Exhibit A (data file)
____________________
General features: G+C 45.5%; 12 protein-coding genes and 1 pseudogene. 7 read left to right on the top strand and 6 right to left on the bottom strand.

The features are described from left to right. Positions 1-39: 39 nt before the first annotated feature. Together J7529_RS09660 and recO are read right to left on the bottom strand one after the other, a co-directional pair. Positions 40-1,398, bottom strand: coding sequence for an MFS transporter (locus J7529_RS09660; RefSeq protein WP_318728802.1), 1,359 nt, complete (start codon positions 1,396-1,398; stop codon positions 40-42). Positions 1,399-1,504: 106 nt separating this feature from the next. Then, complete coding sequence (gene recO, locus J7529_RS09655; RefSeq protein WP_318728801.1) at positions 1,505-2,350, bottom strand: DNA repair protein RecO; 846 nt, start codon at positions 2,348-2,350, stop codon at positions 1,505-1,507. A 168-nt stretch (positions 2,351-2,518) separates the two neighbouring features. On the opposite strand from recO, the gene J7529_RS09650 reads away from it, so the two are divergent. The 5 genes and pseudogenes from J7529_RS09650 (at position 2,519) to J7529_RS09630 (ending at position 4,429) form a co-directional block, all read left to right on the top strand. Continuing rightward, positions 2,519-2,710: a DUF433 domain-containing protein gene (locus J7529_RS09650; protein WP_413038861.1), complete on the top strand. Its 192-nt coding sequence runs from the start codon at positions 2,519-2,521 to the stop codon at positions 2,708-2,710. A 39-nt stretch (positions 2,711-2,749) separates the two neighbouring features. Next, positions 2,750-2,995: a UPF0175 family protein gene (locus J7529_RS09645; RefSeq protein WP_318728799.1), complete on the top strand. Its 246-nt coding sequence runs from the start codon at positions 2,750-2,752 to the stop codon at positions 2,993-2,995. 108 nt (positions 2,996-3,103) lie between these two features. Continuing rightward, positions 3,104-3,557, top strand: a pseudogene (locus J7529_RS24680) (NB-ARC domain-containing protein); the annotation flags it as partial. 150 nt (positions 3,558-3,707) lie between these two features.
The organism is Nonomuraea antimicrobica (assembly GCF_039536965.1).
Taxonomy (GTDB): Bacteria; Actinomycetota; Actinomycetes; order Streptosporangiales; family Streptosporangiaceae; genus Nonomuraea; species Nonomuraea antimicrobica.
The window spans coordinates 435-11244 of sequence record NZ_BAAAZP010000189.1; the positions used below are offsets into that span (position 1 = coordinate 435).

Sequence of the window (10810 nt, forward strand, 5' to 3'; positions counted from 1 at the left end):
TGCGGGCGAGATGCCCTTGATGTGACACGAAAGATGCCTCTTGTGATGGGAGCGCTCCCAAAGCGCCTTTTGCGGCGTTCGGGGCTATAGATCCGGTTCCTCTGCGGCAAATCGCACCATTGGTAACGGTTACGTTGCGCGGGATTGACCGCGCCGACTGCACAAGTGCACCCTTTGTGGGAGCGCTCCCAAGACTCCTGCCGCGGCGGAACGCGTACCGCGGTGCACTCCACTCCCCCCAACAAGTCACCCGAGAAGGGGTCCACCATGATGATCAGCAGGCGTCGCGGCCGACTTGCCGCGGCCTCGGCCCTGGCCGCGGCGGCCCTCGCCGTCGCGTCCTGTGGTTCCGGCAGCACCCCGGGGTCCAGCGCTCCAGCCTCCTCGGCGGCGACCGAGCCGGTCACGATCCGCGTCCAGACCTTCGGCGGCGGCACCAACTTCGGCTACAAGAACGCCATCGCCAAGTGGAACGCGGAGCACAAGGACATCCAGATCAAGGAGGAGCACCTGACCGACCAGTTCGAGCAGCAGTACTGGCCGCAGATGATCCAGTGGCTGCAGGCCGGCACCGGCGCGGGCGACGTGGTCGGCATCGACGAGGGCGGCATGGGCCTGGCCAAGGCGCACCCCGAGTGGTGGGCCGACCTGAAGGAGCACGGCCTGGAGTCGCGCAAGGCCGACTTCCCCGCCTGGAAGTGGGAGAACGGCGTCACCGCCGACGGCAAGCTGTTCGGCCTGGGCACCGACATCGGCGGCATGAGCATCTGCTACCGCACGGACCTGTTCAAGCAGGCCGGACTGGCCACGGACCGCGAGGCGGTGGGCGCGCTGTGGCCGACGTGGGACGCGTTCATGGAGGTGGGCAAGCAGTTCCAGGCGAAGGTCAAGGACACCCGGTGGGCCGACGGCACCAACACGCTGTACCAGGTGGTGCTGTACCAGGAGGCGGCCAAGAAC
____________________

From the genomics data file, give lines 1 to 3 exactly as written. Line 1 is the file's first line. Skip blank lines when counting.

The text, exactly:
General features: G+C 45.5%; 12 protein-coding genes and 1 pseudogene. 7 read left to right on the top strand and 6 right to left on the bottom strand.

The features are described from left to right. Positions 1-39: 39 nt before the first annotated feature. Together J7529_RS09660 and recO are read right to left on the bottom strand one after the other, a co-directional pair. Positions 40-1,398, bottom strand: coding sequence for an MFS transporter (locus J7529_RS09660; RefSeq protein WP_318728802.1), 1,359 nt, complete (start codon positions 1,396-1,398; stop codon positions 40-42). Positions 1,399-1,504: 106 nt separating this feature from the next. Then, complete coding sequence (gene recO, locus J7529_RS09655; RefSeq protein WP_318728801.1) at positions 1,505-2,350, bottom strand: DNA repair protein RecO; 846 nt, start codon at positions 2,348-2,350, stop codon at positions 1,505-1,507. A 168-nt stretch (positions 2,351-2,518) separates the two neighbouring features. On the opposite strand from recO, the gene J7529_RS09650 reads away from it, so the two are divergent. The 5 genes and pseudogenes from J7529_RS09650 (at position 2,519) to J7529_RS09630 (ending at position 4,429) form a co-directional block, all read left to right on the top strand. Continuing rightward, positions 2,519-2,710: a DUF433 domain-containing protein gene (locus J7529_RS09650; protein WP_413038861.1), complete on the top strand. Its 192-nt coding sequence runs from the start codon at positions 2,519-2,521 to the stop codon at positions 2,708-2,710. A 39-nt stretch (positions 2,711-2,749) separates the two neighbouring features. Next, positions 2,750-2,995: a UPF0175 family protein gene (locus J7529_RS09645; RefSeq protein WP_318728799.1), complete on the top strand. Its 246-nt coding sequence runs from the start codon at positions 2,750-2,752 to the stop codon at positions 2,993-2,995. 108 nt (positions 2,996-3,103) lie between these two features. Continuing rightward, positions 3,104-3,557, top strand: a pseudogene (locus J7529_RS24680) (NB-ARC domain-containing protein); the annotation flags it as partial. 150 nt (positions 3,558-3,707) lie between these two features.
The organism is Nonomuraea antimicrobica (assembly GCF_039536965.1).